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updated: May 21, 2024


A primer, as related to genomics, is a short single-stranded DNA fragment used in certain laboratory techniques, such as the polymerase chain reaction (PCR). In the PCR method, a pair of primers hybridizes  with the sample DNA and defines the region that will be amplified, resulting in millions and millions of copies in a very short timeframe. Primers are also used in DNA sequencing and other experimental processes.



Primer. If you spend the weekend in a genomics lab, it is very likely you will hear about primers. That is how important primers are, and for a good reason. Primers are short stretches of DNA that target unique sequences and help identify a unique part of genome — let's say, a gene. Primers are usually 18 to 25 nucleotides long. They can be synthesized in a special lab, and are used in many different ways. For example, you can make multiple new copies of DNA from a template. You can introduce useful changes to the template DNA, where you can use them to analyze DNA by telling different versions of different copies.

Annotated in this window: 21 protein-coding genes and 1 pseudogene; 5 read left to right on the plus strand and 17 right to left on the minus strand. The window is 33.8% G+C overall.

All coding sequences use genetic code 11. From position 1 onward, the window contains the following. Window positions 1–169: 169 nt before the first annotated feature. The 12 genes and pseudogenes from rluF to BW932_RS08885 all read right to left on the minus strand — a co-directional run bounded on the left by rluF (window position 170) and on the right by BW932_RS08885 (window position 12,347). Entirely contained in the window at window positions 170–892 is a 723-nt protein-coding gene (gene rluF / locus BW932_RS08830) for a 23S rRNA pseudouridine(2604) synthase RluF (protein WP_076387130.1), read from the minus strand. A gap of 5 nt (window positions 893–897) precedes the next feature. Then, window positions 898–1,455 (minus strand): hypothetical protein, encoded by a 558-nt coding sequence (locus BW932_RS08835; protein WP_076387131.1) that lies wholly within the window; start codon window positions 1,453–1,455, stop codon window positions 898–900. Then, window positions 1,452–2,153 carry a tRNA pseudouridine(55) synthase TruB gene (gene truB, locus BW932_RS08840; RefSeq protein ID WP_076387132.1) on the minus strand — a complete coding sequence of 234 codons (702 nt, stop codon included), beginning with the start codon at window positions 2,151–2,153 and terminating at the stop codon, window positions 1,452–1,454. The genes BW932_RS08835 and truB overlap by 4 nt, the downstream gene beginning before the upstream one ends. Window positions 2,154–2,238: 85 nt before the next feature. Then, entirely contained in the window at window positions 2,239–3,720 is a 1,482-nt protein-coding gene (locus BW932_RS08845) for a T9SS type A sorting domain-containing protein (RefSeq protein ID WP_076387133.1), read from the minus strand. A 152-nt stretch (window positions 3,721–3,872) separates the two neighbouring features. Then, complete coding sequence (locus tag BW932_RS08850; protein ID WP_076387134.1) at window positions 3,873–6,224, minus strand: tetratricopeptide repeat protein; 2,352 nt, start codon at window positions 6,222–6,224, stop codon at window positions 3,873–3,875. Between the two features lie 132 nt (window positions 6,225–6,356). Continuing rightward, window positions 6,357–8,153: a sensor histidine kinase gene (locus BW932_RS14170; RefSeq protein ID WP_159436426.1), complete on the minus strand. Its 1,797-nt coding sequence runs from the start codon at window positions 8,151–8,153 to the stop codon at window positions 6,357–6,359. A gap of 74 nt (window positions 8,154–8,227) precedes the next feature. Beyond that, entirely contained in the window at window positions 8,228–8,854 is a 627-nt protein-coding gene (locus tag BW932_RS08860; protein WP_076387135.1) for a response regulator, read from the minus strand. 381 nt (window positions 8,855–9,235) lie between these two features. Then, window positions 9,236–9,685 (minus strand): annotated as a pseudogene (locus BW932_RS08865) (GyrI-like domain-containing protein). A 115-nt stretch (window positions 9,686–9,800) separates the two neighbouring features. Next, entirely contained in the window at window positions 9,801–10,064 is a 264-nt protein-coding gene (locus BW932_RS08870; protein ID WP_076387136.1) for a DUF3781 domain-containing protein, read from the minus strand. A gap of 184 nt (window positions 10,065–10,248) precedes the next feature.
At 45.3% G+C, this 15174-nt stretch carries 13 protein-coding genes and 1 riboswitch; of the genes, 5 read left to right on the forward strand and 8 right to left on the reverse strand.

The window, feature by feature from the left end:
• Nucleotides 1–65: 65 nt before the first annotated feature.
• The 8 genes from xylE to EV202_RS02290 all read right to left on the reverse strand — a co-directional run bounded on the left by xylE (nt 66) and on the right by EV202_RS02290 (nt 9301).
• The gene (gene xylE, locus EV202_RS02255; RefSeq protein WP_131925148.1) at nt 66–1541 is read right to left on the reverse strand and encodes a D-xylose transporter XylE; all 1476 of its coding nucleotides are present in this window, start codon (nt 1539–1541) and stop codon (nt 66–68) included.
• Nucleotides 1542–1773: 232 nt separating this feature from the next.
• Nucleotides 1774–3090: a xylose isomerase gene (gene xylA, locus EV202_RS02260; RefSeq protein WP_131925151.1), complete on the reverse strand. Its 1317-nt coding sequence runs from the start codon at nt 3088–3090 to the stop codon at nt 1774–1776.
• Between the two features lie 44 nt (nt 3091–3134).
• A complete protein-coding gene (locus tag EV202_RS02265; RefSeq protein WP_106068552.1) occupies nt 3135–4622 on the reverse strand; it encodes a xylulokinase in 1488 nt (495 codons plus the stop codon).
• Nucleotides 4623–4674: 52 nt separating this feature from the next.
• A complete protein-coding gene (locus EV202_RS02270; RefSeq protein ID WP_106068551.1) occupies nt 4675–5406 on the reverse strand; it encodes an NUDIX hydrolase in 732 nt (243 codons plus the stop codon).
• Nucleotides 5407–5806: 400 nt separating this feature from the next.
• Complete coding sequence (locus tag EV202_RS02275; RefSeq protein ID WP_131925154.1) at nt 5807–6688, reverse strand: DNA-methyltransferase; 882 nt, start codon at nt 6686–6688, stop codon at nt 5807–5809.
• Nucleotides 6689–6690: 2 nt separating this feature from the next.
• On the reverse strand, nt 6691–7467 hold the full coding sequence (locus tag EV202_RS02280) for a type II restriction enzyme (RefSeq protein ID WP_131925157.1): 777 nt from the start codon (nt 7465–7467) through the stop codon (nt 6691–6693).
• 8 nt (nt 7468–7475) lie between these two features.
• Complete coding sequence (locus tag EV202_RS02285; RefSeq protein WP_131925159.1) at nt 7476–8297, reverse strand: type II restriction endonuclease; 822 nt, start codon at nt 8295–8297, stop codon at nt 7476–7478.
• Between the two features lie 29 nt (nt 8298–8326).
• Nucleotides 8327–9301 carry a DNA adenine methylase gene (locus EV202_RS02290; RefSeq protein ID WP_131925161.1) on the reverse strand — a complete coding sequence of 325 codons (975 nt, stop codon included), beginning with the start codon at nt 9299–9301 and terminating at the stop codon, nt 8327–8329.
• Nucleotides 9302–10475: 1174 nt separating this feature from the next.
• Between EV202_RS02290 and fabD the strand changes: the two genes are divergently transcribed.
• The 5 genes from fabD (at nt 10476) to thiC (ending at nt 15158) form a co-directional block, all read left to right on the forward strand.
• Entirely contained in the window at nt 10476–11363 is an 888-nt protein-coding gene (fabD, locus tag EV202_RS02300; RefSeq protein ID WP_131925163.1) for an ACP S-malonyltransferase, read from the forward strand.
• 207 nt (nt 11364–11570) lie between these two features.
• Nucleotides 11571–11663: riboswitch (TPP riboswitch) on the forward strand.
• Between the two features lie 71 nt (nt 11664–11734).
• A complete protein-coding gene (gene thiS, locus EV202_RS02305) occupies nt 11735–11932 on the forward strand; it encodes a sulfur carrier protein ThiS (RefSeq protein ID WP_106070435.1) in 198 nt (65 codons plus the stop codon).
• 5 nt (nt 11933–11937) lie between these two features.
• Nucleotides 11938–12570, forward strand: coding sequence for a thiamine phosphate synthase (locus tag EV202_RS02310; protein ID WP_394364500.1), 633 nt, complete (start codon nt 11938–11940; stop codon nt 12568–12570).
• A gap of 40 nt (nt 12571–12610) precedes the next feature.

Oleg Shchelochkov
Oleg A. Shchelochkov, M.D.


Medical Genetics and Genomic Medicine Training Program